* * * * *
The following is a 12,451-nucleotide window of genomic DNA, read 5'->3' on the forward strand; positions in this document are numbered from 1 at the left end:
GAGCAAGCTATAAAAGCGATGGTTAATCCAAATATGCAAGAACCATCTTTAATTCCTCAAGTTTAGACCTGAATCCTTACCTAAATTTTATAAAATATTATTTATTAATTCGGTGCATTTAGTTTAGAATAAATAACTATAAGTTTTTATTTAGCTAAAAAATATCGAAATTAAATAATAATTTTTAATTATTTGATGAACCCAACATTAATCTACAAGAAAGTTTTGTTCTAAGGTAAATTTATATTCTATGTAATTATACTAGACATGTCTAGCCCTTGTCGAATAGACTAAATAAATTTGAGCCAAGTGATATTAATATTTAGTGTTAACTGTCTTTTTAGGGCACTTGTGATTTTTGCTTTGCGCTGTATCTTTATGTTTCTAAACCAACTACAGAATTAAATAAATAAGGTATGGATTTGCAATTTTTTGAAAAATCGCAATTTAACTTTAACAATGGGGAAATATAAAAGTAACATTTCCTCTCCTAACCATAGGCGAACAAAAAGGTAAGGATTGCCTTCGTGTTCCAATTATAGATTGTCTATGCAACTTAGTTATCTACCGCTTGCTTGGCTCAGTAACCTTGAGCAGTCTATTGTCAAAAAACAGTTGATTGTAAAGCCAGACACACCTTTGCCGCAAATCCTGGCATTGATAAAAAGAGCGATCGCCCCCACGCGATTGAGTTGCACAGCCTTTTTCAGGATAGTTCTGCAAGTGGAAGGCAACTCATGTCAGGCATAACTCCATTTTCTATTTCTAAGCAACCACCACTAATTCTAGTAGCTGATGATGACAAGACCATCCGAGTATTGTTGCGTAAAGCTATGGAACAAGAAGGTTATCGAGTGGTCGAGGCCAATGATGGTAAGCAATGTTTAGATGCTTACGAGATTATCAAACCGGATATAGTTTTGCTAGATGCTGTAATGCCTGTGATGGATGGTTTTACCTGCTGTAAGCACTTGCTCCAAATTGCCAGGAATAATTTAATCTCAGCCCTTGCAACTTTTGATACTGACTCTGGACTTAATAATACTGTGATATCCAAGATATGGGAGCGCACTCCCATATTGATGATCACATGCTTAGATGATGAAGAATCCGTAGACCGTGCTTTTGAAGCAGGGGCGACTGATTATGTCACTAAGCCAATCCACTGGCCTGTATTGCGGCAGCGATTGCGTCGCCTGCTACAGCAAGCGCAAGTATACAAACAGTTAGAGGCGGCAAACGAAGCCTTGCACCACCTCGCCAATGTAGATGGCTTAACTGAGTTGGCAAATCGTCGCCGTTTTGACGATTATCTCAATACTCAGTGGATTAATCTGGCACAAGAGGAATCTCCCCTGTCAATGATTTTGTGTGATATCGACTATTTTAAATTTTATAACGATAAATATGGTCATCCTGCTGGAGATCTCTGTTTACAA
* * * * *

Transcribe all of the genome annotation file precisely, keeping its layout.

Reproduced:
The following is a 12,451-nucleotide window of genomic DNA, read 5'->3' on the forward strand; positions in this document are numbered from 1 at the left end:
GAGCAAGCTATAAAAGCGATGGTTAATCCAAATATGCAAGAACCATCTTTAATTCCTCAAGTTTAGACCTGAATCCTTACCTAAATTTTATAAAATATTATTTATTAATTCGGTGCATTTAGTTTAGAATAAATAACTATAAGTTTTTATTTAGCTAAAAAATATCGAAATTAAATAATAATTTTTAATTATTTGATGAACCCAACATTAATCTACAAGAAAGTTTTGTTCTAAGGTAAATTTATATTCTATGTAATTATACTAGACATGTCTAGCCCTTGTCGAATAGACTAAATAAATTTGAGCCAAGTGATATTAATATTTAGTGTTAACTGTCTTTTTAGGGCACTTGTGATTTTTGCTTTGCGCTGTATCTTTATGTTTCTAAACCAACTACAGAATTAAATAAATAAGGTATGGATTTGCAATTTTTTGAAAAATCGCAATTTAACTTTAACAATGGGGAAATATAAAAGTAACATTTCCTCTCCTAACCATAGGCGAACAAAAAGGTAAGGATTGCCTTCGTGTTCCAATTATAGATTGTCTATGCAACTTAGTTATCTACCGCTTGCTTGGCTCAGTAACCTTGAGCAGTCTATTGTCAAAAAACAGTTGATTGTAAAGCCAGACACACCTTTGCCGCAAATCCTGGCATTGATAAAAAGAGCGATCGCCCCCACGCGATTGAGTTGCACAGCCTTTTTCAGGATAGTTCTGCAAGTGGAAGGCAACTCATGTCAGGCATAACTCCATTTTCTATTTCTAAGCAACCACCACTAATTCTAGTAGCTGATGATGACAAGACCATCCGAGTATTGTTGCGTAAAGCTATGGAACAAGAAGGTTATCGAGTGGTCGAGGCCAATGATGGTAAGCAATGTTTAGATGCTTACGAGATTATCAAACCGGATATAGTTTTGCTAGATGCTGTAATGCCTGTGATGGATGGTTTTACCTGCTGTAAGCACTTGCTCCAAATTGCCAGGAATAATTTAATCTCAGCCCTTGCAACTTTTGATACTGACTCTGGACTTAATAATACTGTGATATCCAAGATATGGGAGCGCACTCCCATATTGATGATCACATGCTTAGATGATGAAGAATCCGTAGACCGTGCTTTTGAAGCAGGGGCGACTGATTATGTCACTAAGCCAATCCACTGGCCTGTATTGCGGCAGCGATTGCGTCGCCTGCTACAGCAAGCGCAAGTATACAAACAGTTAGAGGCGGCAAACGAAGCCTTGCACCACCTCGCCAATGTAGATGGCTTAACTGAGTTGGCAAATCGTCGCCGTTTTGACGATTATCTCAATACTCAGTGGATTAATCTGGCACAAGAGGAATCTCCCCTGTCAATGATTTTGTGTGATATCGACTATTTTAAATTTTATAACGATAAATATGGTCATCCTGCTGGAGATCTCTGTTTACAA